Avice Cho lives in Embassytown, a small human outpost on an alien world. She doesn't talk to the alien Hosts who are born to the world.. because they don't understand humans, except for specially trained Ambassadors. Because of a quirk of evolutionary history, the Hosts only perceive language that is spoken with two mouths, speaking different words, at the same time, with the same mind. As such, Ambassadors are specially-created clones, bred and trained from birth specifically to communicate with the Hosts, effectively being one person in two bodies. Avice isn't an Ambassador.. but she does occupy a special place in the Host's language, she's a living similie, something the Hosts compare things to. The Hosts' language is changing thanks to contact with humans, and that is changing them and their society. But when a new team of Ambassadors arrives, their use of the Language throws the world into turmoil. Short version of review: liked it, high quality, but I appreciated the quality more than I actually enjoyed it. ( Read more...Collapse )Finished: Postsingular,
by Rudy Rucker
In Postsingular, tiny machines devour the Earth and copy everybody they eat into a simulation... luckily, one of the machine's developers also created a backdoor, and with the help of his autisitc son, they're able to reverse the situation, restoring everybody.
Soon after, another set of tiny self-replicating machines are released, which don't devour, merely reproduce until they cover every inch of the Earth, sharing information with each other and the people they're on, changing society forever as everyone can instantly access information about virtually anything.
That's all in the first fifty pages. And after that, the story starts to get REALLY weird. ( Read more...Collapse )
If he hadn't included the Hibrane subplot, I probably would have given it four stars. As it is, three, but a high three. Finished: Wormholes: A Novel,
by Dennis Meredith (received for free!)
Full disclosure: I received a copy of this book free through Goodreads "First Reads" program.
Weird events have been happening all over the world, either matter is disappearing, or appearing, and often with disastrous results for those nearby. One scientist figures out what's happening (psst, the answer's in the title), and then works to harness this power.
I'm afraid I never really got into this book. The premise is an interesting one, from a distance, but, there are just too many issues with the plot. In short, it never felt real, which is especially a shame considering how it mostly tried to stick to an Earth-based plot with scientists investigating a new phenomenon, rather than explore the wilder frontiers of SF. (slightly more spoilery than usual)( Read more...Collapse )Finished: Hylozoic,
by Rudy Rucker
Putting the description behind the cut too, because it kind of spoils Postsingular's ending. Short version: some decent ideas, and enjoyed it, but didn't like it as much as Postsingular.( Read more...Collapse )Finished: He is Legend,
(short story collection)
A collection of short stories honoring Richard Matheson, legend of horror, by some other famous and not-so-famous authors. Each story is either a sequel, prequel, alternate point of view, or otherwise inspired by something in Matheson's work.( Read more...Collapse )Finished:
A book that shall not be named that I got for free
I did not like this book, and I don't want to name it for fear the author might google himself and find my LJ (though he read my review and was polite about it)... and also I don't want to further bash it connected to the name. But since I'm not naming it, I will, here, completely spoil it and one of the big issues with it: ( Read more...Collapse )Finished: The Maze Runner,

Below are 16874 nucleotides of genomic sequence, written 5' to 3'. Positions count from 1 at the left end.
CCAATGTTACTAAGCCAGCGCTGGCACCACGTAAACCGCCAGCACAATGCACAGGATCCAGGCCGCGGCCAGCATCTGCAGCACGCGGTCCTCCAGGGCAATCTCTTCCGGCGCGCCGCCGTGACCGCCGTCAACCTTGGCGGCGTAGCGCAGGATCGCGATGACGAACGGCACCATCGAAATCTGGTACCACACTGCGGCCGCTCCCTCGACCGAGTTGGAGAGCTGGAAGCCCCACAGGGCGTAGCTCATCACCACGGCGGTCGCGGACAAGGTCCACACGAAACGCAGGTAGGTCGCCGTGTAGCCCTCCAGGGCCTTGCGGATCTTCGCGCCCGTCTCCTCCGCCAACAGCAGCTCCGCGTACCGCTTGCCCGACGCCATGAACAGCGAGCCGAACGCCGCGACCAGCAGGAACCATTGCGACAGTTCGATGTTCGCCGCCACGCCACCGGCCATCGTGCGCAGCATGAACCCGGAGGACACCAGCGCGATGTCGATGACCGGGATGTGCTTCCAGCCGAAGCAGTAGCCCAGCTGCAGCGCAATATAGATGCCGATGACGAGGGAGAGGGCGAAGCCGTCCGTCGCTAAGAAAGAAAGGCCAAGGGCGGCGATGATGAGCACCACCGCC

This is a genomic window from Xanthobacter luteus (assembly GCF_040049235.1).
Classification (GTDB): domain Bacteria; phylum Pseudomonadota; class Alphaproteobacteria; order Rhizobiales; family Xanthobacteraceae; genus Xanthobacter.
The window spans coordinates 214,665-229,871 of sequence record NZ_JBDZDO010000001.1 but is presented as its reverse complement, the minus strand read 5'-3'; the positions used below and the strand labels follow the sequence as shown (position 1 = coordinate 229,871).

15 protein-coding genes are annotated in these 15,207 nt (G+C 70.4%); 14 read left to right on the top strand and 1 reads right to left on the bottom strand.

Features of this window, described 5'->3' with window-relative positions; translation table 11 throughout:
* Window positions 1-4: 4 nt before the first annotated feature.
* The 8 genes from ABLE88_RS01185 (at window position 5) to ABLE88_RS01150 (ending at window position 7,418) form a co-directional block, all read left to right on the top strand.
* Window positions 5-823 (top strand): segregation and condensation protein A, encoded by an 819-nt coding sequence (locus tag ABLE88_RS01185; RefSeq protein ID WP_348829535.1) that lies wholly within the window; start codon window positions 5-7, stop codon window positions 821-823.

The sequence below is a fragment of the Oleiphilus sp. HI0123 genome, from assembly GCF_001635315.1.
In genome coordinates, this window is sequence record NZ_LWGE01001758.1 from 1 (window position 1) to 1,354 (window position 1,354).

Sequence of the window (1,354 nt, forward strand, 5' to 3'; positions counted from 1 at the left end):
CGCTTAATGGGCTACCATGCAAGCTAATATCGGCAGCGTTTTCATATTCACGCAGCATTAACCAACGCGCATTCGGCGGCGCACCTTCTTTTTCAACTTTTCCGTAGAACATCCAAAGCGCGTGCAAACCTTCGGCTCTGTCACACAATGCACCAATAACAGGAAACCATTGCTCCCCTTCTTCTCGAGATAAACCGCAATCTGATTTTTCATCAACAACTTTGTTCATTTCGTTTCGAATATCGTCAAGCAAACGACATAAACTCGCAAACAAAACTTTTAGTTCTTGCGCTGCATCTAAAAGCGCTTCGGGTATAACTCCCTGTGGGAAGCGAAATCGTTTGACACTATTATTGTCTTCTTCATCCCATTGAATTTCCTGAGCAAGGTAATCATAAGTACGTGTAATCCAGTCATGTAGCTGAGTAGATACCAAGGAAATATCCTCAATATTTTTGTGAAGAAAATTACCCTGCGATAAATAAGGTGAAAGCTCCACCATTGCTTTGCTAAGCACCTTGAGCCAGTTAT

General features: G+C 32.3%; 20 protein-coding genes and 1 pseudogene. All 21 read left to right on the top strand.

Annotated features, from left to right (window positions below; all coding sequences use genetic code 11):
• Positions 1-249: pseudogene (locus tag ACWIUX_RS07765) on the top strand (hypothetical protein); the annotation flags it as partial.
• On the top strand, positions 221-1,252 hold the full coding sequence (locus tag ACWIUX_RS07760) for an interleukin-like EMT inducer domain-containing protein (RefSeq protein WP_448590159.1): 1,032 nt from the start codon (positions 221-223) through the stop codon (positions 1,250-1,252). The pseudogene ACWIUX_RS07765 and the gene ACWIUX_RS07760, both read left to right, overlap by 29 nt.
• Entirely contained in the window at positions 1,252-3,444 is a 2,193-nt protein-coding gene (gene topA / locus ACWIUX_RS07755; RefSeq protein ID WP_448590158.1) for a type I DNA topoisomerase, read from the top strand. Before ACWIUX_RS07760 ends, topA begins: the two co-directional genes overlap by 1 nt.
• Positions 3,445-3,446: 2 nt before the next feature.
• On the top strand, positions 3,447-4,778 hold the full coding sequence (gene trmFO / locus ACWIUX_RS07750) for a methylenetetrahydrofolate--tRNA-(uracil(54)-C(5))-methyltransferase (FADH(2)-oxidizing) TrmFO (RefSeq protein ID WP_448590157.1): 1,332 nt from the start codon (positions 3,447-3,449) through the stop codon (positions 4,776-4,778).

by James Dashner
A teenage boy awakens without memory, having arrived in a location called the Glade, filled with other boys who were all in the same predicament, having arrived once a month, also remembering little more than their names. Thomas, like those before him, learns that the Glade is surrounded by a maze, filled every night with monsters. By day, everyone has jobs to keep their little community going... but the elite of the group, the Maze Runners, run out and try their best to solve the mystery of the shifting walls and look for a way out so they can go home and find out who they really are. But Thomas is different from the others, he develops a growing feeling that he's been there before, and a certainty that he must become a Maze Runner. And everything changes when, shortly after he arrives, for the first time, a girl arrives in the Glade.
It's a YA novel, and, as you might expect, marketed as being a good book for fans of The Hunger Games, so it's only natural to compare them. Well, it's not nearly as good as that, but it's a solidly enjoyable read.( Read more...Collapse )
Otherwise, it's an appealing book, not great, but I enjoyed it, and I might check out the movie when it comes out next year. As for the sequels? Unlike The Hunger Games, I'm not immediately eager to track down the next book and see where it goes, but I'm at least curious enough that I might pick it up down the line, especially if I see it in a used bookstore for a decent price.Finished: Pump Six and other stories,
by Paulo Bacigalupi (Short story collection)
This is a series of short stories by Paolo Bacigalupi, best known for his novel The Windup Girl. Two of the stories are set in the world of that novel.
Short story collections are usually a mixed bag of quality, themes, and styles... but when they're all by one author, they can be less varied than even a collection centered around a theme, and certainly more than a "Best Of" collection. In this case, we have a set of stories that I'd describe as well-written, and individually, I might enjoy, but when you take the collection as a whole... it gets to be too one note.( Read more...Collapse )
I just don't really connect to his characters and I'm starting to think that his writing in general may not work for me.Finished: Outcasts of Heaven's Belt,
by Joan D. Vinge
A starship arrives in the Heaven system, hoping to trade, only to discover that in their years of transit, the system has suffered a severe civil war... and now their own spaceship is a prize every faction feels they need in order to survive. Short version: Bit flat and dry, some interest for fans of Vernor Vinge's "Zones of Thought" universe. ( Read more...Collapse )Started: The Chronoliths,
by Robert Charles Wilson (reread)Started: The Bohr Maker,
by Linda Naginata (reread, but I only read it once probably 15 years ago so I barely remember it)
That's it until next post. Merry Christmas to all that celebrate it. I'll try to post before the New Year if only to post my complete reading list, but if not, Happy New Year too.